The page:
Sam: This is it.
Frodo: This is what?
Sam: If take one more step, it'll be the farthest away from home I've ever been.
Frodo: Come on Sam. Remember what Bilbo used to say, "It's a dangerous business Frodo, going out your door. You step onto the road, and if you don't keep your feet, there's no knowing where you might be swept off to."

Thursday, April 24, 2014

Day 12 part 1: The hardest 100 steps at Kala Pattar

Gorak Shep - Kala Pattar - Gorak Shep
Elevation max: 5545m

As I had predicted, I slept very poorly at Gorak Shep. I woke up literally every hour.  Sometimes I woke up feeling short of breath. Periods of apnea are expected at high altitude and that is probably what I had. I didn't take any Diamox though in hindsight I could have taken one before bed. It didn't help that I was anxious about the coming day. Well I had to get up at 3:30am anyways because today was Kala Pattar day. 

The goal was to see the sun rise behind and up over Everest. Because Lohtse and Nuptse often block the view of Everest, getting a bit higher on Kala Pattar affords a much better vie. 

At 4am trekmate, our porter-guide, and I were among a line of headlamps slowly moving up Kala Pattar in the darkness. The sky was clear. I couldn't recognize any constellations because I saw so many stars. 

We planned to take 2 hours to reach the top of Kala Pattar. It was a slow, slow 2 hours. My legs never felt so heavy. My calves burned like I had been climbing for hours even though I was going up mere feet. It was quiet except for the movement of trekkers: the shuffle of boots and tap-tap of trekking poles. I heard my own heart and my own breath every step up. 

It was also a frigid 2 hours. What little of my face was exposed was freezing. On top I wore my trusty North Face winter coat, a fleece, thermal top, and two hats. On the bottom I had two pairs of hiking socks, two pairs of thermal long underwear, a pair of fleece sweatpants, and soft shell pants. I had insulated gloves and liners.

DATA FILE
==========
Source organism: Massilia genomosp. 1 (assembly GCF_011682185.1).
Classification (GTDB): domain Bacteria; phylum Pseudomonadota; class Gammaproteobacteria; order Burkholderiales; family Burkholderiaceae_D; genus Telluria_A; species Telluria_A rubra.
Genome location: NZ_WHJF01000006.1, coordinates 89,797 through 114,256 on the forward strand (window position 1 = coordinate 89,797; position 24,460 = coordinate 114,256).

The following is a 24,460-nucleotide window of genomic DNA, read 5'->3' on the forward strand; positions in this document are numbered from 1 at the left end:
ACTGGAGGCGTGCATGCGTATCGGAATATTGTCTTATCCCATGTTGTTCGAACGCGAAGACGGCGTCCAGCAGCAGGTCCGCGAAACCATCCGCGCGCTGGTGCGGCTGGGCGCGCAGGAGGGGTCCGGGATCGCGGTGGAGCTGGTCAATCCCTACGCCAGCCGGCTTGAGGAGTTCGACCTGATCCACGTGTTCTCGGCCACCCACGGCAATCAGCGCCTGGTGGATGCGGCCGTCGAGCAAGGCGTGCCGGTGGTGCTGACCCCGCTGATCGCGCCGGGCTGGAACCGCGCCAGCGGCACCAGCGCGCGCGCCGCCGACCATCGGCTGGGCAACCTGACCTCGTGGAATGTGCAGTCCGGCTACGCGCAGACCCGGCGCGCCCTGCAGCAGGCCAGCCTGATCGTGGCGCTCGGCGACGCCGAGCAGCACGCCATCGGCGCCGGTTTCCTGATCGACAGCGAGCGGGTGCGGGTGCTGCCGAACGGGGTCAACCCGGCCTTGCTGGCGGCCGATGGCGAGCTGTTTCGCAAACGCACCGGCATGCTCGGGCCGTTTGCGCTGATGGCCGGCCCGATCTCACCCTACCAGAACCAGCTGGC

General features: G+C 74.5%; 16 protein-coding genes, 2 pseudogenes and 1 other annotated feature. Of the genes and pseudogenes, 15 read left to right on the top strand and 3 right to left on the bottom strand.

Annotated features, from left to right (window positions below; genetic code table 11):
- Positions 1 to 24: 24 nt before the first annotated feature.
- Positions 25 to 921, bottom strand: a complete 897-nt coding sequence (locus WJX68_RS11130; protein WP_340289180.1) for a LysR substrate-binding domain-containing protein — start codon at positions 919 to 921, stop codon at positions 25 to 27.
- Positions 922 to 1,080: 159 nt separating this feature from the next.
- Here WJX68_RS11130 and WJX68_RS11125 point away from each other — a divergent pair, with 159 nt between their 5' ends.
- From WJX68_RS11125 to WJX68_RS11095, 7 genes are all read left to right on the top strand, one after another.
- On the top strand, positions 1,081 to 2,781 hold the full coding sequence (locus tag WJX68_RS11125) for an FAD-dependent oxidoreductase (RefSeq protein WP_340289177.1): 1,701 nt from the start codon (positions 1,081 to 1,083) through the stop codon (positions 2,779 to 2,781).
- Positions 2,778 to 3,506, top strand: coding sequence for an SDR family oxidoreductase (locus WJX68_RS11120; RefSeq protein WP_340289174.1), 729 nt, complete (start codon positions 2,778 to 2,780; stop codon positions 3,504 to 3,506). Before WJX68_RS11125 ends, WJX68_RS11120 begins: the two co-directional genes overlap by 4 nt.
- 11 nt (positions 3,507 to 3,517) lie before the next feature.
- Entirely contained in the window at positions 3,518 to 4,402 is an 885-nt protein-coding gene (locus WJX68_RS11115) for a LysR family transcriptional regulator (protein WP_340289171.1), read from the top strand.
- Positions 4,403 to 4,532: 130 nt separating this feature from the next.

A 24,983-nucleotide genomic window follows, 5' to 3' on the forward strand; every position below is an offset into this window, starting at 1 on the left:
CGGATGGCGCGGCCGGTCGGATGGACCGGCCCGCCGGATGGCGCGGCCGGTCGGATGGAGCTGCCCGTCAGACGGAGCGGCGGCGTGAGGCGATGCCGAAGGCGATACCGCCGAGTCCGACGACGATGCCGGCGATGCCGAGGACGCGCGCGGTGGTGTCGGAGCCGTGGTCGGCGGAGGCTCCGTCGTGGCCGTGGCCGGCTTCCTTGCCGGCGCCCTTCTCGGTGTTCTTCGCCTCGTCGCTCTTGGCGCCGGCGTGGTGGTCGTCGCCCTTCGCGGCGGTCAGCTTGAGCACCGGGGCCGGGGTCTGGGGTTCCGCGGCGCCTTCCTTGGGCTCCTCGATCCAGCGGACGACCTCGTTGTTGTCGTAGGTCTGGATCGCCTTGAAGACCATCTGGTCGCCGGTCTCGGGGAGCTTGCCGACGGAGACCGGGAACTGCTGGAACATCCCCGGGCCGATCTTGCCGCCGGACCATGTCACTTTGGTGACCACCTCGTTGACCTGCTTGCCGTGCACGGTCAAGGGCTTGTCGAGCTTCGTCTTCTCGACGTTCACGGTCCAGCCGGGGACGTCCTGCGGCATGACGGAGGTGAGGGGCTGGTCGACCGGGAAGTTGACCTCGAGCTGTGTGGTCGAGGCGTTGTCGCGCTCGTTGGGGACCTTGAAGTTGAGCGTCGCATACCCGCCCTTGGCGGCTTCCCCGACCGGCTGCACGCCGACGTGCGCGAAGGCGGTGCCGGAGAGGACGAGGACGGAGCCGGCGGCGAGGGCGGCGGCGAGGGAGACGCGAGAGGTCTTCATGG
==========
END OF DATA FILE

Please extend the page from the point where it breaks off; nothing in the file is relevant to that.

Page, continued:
My trekmate didn't make it to the top. About 40 minutes into our ascent I saw she was farther and farther behind. I was ahead of trekmate on the climb as I usually am. (For some reason she is always faster on the flats and I am faster ascending.) The porter-guide left my side and slowed down to meet her. They stood and talked for a few minutes as I watched from up high. Trekmate sat down. Eventually I saw that she turned back. The other lesson of EBC is knowing one's limit. She had met    her limit. She went back to the teahouse for a lovely warm breakfast. I am happy for her that she went as far as she could. 

Darkness turned to gray and I was still pretty far from the top. I began to count my steps. I got to 100 and then started over. Those were the hardest 100 steps I had ever taken. Each step I think I moved my foot mere inches. I can't accurately describe what those steps were like. My feet felt like bricks and though my heart was thumping so loud, I still couldn't muster any energy to go any faster.   

The sky grew pink and the stars faded away. I was standing with a lot of other trekkers on a small rocky summit cluttered with backpacks and other gear. We all stood facing the East and Everest. I made it just in time to the top of Kala Pattar in about 2 hours and 15 minutes. I saw the rays of the sun come behind Everest. I felt it illuminate my face. I wasn't so much excited but rather fulfilled. I wanted to feel the sun and reach 5545 meters. I did both.

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